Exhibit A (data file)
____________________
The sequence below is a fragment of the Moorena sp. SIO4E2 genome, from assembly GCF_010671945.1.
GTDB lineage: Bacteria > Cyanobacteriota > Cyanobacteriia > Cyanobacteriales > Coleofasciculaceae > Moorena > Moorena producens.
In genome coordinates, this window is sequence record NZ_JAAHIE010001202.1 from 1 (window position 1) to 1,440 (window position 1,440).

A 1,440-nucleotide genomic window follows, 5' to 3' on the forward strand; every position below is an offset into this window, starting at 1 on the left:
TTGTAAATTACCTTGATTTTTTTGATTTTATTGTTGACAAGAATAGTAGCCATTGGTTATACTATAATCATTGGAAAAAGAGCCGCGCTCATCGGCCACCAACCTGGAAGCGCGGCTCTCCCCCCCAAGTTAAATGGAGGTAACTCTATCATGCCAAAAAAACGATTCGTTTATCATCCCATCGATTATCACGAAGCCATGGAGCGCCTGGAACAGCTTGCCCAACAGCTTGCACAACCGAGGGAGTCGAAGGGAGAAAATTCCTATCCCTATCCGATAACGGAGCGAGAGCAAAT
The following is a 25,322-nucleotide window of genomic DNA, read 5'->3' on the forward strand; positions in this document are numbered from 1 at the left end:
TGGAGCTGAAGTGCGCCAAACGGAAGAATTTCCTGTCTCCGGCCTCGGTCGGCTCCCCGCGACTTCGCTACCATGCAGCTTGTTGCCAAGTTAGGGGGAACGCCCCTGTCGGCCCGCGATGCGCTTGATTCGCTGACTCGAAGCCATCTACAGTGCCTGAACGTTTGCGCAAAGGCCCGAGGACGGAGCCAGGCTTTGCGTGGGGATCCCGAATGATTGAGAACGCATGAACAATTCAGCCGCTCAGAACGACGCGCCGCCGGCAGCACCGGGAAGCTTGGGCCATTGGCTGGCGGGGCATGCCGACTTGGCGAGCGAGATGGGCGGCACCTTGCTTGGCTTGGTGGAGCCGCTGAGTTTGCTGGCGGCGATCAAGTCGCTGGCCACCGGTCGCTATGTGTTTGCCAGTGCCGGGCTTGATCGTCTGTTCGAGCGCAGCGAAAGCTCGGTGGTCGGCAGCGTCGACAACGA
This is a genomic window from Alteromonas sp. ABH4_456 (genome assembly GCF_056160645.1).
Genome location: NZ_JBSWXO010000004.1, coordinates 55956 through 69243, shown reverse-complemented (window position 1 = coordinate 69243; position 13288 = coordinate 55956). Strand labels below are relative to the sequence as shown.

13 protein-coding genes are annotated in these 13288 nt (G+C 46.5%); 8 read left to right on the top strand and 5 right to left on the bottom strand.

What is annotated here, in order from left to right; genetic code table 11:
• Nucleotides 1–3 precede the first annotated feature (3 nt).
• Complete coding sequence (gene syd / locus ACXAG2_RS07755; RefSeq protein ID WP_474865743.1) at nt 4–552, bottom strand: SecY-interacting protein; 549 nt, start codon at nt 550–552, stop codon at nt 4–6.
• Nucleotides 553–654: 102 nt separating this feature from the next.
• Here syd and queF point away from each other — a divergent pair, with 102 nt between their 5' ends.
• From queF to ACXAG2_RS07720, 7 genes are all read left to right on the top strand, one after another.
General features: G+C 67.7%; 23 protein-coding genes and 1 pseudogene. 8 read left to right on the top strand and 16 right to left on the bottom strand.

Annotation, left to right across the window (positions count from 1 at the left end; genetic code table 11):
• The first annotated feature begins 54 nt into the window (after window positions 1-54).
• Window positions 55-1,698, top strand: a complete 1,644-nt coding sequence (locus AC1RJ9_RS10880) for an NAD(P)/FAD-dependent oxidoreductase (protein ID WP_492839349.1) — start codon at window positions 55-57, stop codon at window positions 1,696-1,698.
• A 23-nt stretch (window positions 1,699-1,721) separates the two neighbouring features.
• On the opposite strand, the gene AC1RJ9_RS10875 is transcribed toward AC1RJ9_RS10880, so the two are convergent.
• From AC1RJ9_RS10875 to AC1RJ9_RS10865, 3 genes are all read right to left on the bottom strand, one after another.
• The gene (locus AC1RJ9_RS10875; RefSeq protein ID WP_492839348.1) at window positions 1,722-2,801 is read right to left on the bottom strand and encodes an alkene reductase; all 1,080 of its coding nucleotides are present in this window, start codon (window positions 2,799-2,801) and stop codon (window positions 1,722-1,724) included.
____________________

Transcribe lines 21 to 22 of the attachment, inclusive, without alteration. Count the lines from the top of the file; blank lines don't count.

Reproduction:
• A 23-nt stretch (window positions 1,699-1,721) separates the two neighbouring features.
• On the opposite strand, the gene AC1RJ9_RS10875 is transcribed toward AC1RJ9_RS10880, so the two are convergent.